Brains of People With Chronic Fatigue Syndrome Offer Clues About Disorder - New York Times: Well (2014)

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Top scans: Healthy control patient; Bottom scans: chronic fatigue syndrome (CFS) patient

Brains of People With Chronic Fatigue Syndrome Offer Clues About Disorder - New York Times: Well (2014) is one of many ME/CFS articles by David Tuller.[1]

The images document neuroinflammation which causes many neurological symptoms experienced by patients.

Plainly seen is the result of neuroinflammation's impact on the brain.

Brain imaging studies mentioned in article[edit | edit source]

  • 2014, A Japanese PET scan study looked at neuroinflammation in 9 patients with ME/CFS and 10 controls. They measured a protein expressed by activated microglia, and found that values in the cingulate cortex, hippocampus, amygdala, thalamus, midbrain, and pons were 45%–199% higher in ME/CFS patients than in healthy controls. The values in the amygdala, thalamus, and midbrain positively correlated with cognitive impairment score, the values in the cingulate cortex and thalamus positively correlated with pain score, and the value in the hippocampus positively correlated with depression score.[4][1]

Myalgic encephalomyelitis[edit | edit source]

Myalgic encephalomyelitis (ME) was the original name for chronic fatigue syndrome (CFS); the names are often used interchangeably or with the acronym ME/CFS.[5] The name Myalgic Encephalomyelitis was coined by the Lancet journal following the 1955 Royal Free Hospital outbreak, [6] although it is often wrongly attributed to Melvin Ramsay.[7][8][9] and is a portmanteau of several of the key signs and symptoms of the disease: myalgic (muscle pain), encephalo (brain), myel (spinal cord), itis (inflammation).[10] The central nervous system (brain and spinal cord) are inflamed.[10]

  • Myalgic adj. - of or relating to myalgia. (muscle pain).[11]

Criteria defining ME, CFS, and ME/CFS[edit | edit source]

Patients that meet the International Consensus Criteria (ICC) defining ME are usually more severely impaired than patients that meet the Canadian Consensus Criteria (CCC) defining ME/CFS, or the minimum core symptoms needed to diagnose patients with Systemic Exertion Intolerance Disease (SEID); also an ME/CFS criterion. Researchers believe all patients meeting these criterion, including Fukuda criteria (with post-exertional malaise "option") defining CFS, are experiencing brain inflammation.[15][16]

See also[edit | edit source]

Learn more[edit | edit source]

References[edit | edit source]

  1. 1.0 1.1 1.2 Tuller, David (November 14, 2014). "Brains of People With Chronic Fatigue Syndrome Offer Clues About Disorder". The New York Times - Well. Retrieved November 28, 2018.
  2. Zeineh, Michael M.; Kang, James; Atlas, Scott W.; Raman, Mira M.; Reiss, Allan L.; Norris, Jane L.; Valencia, Ian; Montoya, Jose G. (February 2015). "Right Arcuate Fasciculus Abnormality in Chronic Fatigue Syndrome". Radiology. 274 (2): 517–526. doi:10.1148/radiol.14141079. ISSN 0033-8419.
  3. Goldman, Bruce (October 28, 2014). "Study finds brain abnormalities in chronic fatigue patients". Standford University News Center. Retrieved January 10, 2020.
  4. Nakatomi, Yasuhito; Mizuno, Kei; Ishii, Akira; Wada, Yasuhiro; Tanaka, Masaaki; Tazawa, Shusaku; Onoe, Kayo; Fukuda, Sanae; Kawabe, Joji; Takahashi, Kazuhiro; Kataoka, Yosky; Shiomi, Susumu; Yamaguti, Kouzi; Inaba, Masaaki; Kuratsune, Hirohiko; Watanabe, Yasuyoshi (March 24, 2014), "Neuroinflammation in Patients with Chronic Fatigue Syndrome/Myalgic Encephalomyelitis: An ¹¹C-(R)-PK11195 PET Study", Journal of Nuclear Medicine, 55 (6): 945-50, doi:10.2967/jnumed.113.131045, PMID 24665088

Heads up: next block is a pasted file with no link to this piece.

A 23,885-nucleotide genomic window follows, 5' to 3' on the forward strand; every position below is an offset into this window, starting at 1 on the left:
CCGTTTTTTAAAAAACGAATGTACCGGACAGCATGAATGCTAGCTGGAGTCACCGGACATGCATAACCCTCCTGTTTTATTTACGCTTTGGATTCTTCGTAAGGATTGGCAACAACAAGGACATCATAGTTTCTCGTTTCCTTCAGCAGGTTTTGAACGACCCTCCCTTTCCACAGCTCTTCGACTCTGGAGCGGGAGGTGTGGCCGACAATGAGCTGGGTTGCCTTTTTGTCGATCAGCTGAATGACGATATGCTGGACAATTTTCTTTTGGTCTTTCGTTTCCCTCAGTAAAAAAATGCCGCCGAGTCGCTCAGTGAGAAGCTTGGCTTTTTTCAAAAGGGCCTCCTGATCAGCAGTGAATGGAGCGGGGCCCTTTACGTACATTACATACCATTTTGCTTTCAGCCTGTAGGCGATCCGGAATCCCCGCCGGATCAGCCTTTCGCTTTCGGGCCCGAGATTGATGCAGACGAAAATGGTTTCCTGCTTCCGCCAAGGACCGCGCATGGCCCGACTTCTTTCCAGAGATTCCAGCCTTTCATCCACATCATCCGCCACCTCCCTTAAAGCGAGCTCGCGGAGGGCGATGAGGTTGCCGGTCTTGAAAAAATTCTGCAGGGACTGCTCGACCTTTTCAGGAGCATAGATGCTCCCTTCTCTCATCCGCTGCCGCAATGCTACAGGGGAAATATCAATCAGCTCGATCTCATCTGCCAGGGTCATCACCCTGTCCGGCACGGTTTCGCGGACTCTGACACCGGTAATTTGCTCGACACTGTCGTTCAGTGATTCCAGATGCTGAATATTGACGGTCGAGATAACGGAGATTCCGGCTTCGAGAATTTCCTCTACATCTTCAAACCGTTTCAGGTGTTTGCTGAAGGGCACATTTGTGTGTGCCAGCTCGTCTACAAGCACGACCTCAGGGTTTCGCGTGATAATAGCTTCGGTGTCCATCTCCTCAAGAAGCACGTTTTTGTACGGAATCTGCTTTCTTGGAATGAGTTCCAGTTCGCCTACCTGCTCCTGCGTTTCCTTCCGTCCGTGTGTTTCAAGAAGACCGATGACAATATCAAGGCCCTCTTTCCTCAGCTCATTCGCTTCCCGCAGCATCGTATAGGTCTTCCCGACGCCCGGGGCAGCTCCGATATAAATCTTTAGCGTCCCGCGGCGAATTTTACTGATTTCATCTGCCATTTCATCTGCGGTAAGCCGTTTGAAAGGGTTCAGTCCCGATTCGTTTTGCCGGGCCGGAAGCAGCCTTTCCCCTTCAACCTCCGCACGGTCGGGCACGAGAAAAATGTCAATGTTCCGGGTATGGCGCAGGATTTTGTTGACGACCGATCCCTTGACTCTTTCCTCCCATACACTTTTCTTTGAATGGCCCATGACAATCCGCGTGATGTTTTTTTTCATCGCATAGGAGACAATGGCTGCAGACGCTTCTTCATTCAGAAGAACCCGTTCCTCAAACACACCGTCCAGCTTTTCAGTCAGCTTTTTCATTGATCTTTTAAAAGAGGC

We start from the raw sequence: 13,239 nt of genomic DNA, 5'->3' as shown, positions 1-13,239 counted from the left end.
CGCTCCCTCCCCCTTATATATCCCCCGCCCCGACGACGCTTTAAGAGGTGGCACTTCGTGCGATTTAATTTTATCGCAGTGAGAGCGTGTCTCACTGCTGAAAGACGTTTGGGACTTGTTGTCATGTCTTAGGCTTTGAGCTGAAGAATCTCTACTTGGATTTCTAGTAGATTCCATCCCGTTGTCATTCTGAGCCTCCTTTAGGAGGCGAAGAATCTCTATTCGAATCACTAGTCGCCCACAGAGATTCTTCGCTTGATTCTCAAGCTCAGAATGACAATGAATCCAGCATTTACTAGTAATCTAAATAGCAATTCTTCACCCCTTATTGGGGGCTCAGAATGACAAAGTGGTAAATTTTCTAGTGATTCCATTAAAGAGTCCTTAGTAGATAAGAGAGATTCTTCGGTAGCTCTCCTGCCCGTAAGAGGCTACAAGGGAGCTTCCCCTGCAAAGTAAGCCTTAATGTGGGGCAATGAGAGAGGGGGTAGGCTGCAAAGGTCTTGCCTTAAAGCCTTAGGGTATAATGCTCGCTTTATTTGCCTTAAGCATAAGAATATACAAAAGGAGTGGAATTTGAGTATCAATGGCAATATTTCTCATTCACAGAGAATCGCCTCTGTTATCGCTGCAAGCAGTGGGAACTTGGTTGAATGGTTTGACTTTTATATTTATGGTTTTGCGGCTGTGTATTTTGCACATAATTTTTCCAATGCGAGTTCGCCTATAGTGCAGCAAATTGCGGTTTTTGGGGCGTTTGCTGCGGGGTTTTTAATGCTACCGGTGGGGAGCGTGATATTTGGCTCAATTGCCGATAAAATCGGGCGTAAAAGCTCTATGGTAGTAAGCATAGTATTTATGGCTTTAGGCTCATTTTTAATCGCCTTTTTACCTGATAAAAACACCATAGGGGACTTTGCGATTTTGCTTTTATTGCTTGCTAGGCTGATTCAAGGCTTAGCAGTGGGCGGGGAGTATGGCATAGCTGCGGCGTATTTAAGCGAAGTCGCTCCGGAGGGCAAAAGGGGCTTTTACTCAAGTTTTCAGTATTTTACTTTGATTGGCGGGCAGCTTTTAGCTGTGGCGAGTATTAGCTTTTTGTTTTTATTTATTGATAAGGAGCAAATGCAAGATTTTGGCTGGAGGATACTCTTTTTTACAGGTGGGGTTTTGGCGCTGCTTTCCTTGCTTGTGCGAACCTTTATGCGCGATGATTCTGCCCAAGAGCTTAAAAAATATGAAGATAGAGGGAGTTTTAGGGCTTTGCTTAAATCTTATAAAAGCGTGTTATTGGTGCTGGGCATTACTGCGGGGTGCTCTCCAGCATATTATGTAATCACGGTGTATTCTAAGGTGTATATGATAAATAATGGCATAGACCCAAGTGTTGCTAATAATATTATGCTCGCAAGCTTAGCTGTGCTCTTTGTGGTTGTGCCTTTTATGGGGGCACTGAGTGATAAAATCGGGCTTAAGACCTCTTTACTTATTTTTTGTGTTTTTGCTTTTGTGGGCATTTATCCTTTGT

5. Carruthers, Bruce M.; Jain, Anil Kumar; De Meirleir, Kenny L.; Peterson, Daniel L.; Klimas, Nancy G.; Lerner, A. Martin; Bested, Alison C.; Flor-Henry, Pierre; Joshi, Pradip; Powles, AC Peter; Sherkey, Jeffrey A.; van de Sande, Marjorie I. (2003), "Myalgic Encephalomyelitis/Chronic Fatigue Syndrome: Clinical Working Case Definition, Diagnostic and Treatment Protocols" (PDF), Journal of Chronic Fatigue Syndrome, 11 (2): 7–115, doi:10.1300/J092v11n01_02
  6. "A new clinical entity?" (PDF). Lancet. 1: 789–790. 1956.
  7. Speight, Nigel (2013). "Myalgic encephalomyelitis/chronic fatigue syndrome: Review of history, clinical features, and controversies". Saudi J Med Med Sci. 1 (1): 11–13. doi:10.4103/1658-631x.112905.
  8. Smith, David G (1989). Understanding M.E.: The Phenomenon of Myalgic Encephalomyelitis and Acute Onset Post Viral Fatigue Syndrome. p. 20.
  9. "An Outbreak of Encephalomyelitis in the Royal Free Hospital Group, London, in 1955". British Medical Journal. 2 (5050): 895–904. October 19, 1957. ISSN 0007-1447. PMID 13472002.
  10. 10.0 10.1 10.2 Hooper, Malcolm. "The Terminology of ME & CFS".
  11. "myalgic". Retrieved August 12, 2018.
  12. "encephalo-". Retrieved August 12, 2018.
  13. "myel-". Retrieved August 12, 2018.
  14. "Itis". Retrieved August 12, 2018.
  15. Morris, Gerwyn; Maes, Michael (December 2013). "Myalgic encephalomyelitis/chronic fatigue syndrome and encephalomyelitis disseminata/multiple sclerosis show remarkable levels of similarity in phenomenology and neuroimmune characteristics". BMC Medicine. 11 (1): 205. doi:10.1186/1741-7015-11-205. ISSN 1741-7015. PMC 3847236. PMID 24229326.
  16. Nakatomi, Y.; Mizuno, K.; Ishii, A.; Wada, Y.; Tanaka, M.; Tazawa, S.; Onoe, K.; Fukuda, S.; Kawabe, J.; Takahashi, Kazuhiro; Kataoka, Yosky; Shiomi, Susumu; Yamaguti, Kouzi; Masaaki, Inaba; Kuratsune, Hirohiko; Watanabe, Yasuyoshi (June 1, 2014). "Neuroinflammation in Patients with Chronic Fatigue Syndrome/Myalgic Encephalomyelitis: An 11C-(R)-PK11195 PET Study". Journal of Nuclear Medicine. 55 (6): 945–950. doi:10.2967/jnumed.113.131045. ISSN 0161-5505.